“Your excuse is invalid” is Paralympian Ashley Green’s motto and was also the theme of this year’s Adaptapalooza.
Green made a special appearance at the annual event, which was held February 27 in the Student Fitness Center. For the fifth consecutive year, Campus Recreation and therapeutic recreation students offered Illinois State students the chance to play adapted sports and learn about the opportunities available in sport and recreation for people with physical disabilities.
In 2009, Green was prepared to play volleyball at the University of Illinois when a car accident changed her life forever. With severe damage to her right ankle, Green had to undergo eight different surgeries. Because each one of the surgeries was unsuccessful, Green made the hardest decision she has ever had to make. She decided to have her right leg amputated from the knee down.
However, her passion for volleyball never died. Green went on to become a member of the Team USA A2 Paralympic sitting volleyball team. She plans to get a prosthetic leg and become a member of the Team USA A1 Paralympic sitting volleyball team in 2020.
“I’m also going to be starting to train for the Paralympic beach sand volleyball team soon. I actually have another surgery that I have to recover from. Once I recover from that, I’ll be playing,” said Green.
Green attended Adaptapalooza to play sitting volleyball with participants and inspire them to follow their dreams no matter what.
This year’s event featured wheelchair basketball, sitting volleyball, goalball, and adaptive climbing, said senior Jessica Leider, one of the therapeutic recreation students who organized the event. “It’s great because any sport can be adapted.”
School of Kinesiology and Recreation Professor Sherri Hildebrand brought Adaptapalooza to campus. As an advocate for people with disabilities, Hildebrand’s mission was to create an event that could offer more opportunities for people with physical disabilities to participate in.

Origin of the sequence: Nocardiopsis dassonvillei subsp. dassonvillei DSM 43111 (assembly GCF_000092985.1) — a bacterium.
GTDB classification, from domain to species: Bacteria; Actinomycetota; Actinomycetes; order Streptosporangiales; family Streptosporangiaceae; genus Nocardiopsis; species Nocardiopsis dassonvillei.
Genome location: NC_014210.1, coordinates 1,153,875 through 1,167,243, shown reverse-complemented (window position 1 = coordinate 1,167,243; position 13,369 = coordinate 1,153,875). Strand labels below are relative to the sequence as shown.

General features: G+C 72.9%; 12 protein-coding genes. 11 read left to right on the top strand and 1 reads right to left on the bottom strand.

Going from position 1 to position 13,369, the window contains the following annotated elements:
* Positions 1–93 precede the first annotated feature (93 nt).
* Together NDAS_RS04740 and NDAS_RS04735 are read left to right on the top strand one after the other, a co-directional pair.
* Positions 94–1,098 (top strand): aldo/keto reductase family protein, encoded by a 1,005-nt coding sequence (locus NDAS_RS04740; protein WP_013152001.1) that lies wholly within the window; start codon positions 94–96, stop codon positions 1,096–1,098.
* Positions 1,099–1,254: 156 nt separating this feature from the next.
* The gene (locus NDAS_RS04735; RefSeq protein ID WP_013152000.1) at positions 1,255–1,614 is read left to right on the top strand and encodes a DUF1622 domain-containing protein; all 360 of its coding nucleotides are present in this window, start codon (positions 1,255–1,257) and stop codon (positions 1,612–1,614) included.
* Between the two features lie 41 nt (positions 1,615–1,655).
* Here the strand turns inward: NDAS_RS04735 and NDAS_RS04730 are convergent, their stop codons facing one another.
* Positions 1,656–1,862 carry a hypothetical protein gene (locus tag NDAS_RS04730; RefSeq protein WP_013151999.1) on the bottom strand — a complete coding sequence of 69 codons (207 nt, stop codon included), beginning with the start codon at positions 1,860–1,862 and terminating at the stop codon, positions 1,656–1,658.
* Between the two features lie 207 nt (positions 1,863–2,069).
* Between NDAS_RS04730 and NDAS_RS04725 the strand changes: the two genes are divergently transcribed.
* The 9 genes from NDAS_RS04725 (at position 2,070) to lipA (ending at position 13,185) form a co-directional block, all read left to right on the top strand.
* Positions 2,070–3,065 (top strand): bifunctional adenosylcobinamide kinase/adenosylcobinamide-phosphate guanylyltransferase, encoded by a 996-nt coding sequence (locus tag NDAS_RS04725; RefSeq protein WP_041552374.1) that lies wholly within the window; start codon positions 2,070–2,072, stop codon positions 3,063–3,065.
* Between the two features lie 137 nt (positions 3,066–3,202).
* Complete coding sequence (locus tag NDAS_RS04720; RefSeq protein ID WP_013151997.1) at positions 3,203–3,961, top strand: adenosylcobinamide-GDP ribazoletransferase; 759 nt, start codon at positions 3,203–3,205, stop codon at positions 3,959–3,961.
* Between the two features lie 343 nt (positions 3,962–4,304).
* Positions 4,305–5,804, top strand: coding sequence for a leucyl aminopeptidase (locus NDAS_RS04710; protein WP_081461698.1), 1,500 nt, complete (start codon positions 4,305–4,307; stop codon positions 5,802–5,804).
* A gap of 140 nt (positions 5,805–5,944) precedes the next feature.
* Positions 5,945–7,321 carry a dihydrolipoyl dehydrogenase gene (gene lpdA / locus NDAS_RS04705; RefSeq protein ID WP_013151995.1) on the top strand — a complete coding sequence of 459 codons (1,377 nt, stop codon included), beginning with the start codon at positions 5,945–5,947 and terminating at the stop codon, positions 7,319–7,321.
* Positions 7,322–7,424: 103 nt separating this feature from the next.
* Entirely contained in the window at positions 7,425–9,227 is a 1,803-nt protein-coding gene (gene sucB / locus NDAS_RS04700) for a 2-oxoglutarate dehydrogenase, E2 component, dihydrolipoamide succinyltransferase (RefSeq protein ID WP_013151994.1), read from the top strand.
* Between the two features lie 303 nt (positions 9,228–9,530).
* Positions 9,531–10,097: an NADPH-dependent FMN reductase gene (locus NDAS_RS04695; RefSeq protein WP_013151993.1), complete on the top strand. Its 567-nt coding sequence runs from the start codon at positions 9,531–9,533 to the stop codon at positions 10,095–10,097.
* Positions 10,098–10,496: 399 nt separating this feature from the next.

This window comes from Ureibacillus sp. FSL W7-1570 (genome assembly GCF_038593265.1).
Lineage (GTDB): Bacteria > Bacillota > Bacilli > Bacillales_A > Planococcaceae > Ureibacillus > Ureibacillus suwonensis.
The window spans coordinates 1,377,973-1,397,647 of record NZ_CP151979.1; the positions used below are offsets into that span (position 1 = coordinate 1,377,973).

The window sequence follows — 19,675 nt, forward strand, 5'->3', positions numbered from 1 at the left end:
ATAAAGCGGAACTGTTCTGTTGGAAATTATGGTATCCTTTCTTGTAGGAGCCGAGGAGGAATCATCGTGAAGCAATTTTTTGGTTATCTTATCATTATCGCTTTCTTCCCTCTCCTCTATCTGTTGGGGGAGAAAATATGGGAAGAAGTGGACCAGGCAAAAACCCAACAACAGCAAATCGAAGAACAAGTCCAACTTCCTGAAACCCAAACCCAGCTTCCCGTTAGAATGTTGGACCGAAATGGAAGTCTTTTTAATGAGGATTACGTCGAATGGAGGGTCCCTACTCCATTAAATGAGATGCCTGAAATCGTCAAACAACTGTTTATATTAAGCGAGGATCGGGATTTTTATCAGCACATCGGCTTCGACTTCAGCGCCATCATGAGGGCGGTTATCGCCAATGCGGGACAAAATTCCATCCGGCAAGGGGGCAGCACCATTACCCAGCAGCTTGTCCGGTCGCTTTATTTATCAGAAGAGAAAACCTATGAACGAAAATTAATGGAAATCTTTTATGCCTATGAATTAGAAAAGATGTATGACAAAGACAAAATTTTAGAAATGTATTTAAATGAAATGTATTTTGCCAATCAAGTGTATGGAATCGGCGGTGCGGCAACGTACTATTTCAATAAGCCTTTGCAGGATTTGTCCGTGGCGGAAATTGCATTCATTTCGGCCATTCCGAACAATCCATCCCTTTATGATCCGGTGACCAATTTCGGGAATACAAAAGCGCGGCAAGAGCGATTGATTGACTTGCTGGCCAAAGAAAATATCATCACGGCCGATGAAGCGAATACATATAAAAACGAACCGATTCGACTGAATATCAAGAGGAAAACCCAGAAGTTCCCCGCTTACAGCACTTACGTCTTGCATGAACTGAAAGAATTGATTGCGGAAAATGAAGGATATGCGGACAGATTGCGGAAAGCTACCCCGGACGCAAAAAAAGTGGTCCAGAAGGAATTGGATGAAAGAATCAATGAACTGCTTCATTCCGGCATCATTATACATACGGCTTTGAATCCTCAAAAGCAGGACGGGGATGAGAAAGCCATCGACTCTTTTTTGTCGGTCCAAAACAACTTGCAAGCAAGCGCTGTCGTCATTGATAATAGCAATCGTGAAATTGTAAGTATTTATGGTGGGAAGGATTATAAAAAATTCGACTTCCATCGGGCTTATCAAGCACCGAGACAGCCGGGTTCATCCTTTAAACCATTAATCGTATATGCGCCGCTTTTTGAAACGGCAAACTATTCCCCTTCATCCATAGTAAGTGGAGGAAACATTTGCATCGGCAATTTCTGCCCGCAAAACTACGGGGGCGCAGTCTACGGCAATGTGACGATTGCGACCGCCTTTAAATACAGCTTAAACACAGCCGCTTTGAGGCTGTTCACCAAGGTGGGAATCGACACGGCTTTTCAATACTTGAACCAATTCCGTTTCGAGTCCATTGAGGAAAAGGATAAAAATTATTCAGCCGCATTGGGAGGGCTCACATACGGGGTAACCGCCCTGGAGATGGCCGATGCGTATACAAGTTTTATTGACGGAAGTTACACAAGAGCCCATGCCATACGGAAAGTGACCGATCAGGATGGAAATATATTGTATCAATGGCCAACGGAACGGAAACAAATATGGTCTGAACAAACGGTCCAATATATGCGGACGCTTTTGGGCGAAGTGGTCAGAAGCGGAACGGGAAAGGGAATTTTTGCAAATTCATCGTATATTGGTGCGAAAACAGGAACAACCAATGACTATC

“Whether the students that come to participate are therapeutic recreation students or not, it’s imperative that people understand that people with physical disabilities want and deserve to participate in recreation,” said Hildebrand. “These particular sports that we’re offering today are all inclusive, so you don’t have to have a disability to play.”
Hildebrand and her therapeutic recreation students were pleased with the turnout at this year’s Adaptapalooza, which drew about 100 Illinois State students.
“This is my first Adaptapalooza,” said Tyler Carlborg, a senior therapeutic recreation major. “It’s nice to see a lot of people coming here to learn about the adaptability of a bunch of different sports. Adaptapalooza is a great way for students to come out and learn about sports like wheelchair basketball and sitting volleyball.”
By putting their abilities to the test, able-bodied participants had eye-opening experiences that altered their views on sports overall.
“Wheelchair basketball is way more difficult than people make it out to be,” said Zay Latham, a junior recreation management major. “Sitting volleyball is faster paced than regular volleyball because you have to do two things simultaneously with the same limbs. That aspect makes it that much more competitive.”
Hildebrand and her students encouraged every student to become involved with Adaptapalooza no matter what their major is.
“Students from anywhere on campus can get involved with Adaptapalooza by swiping their ID and playing adapted sports,” Hildebrand said.
To learn more about Adaptapalooza and how to get involved in the annual event, email Sherri Hildebrand.
Jessica Xiques can be reached at jmxique@IllinoisState.edu.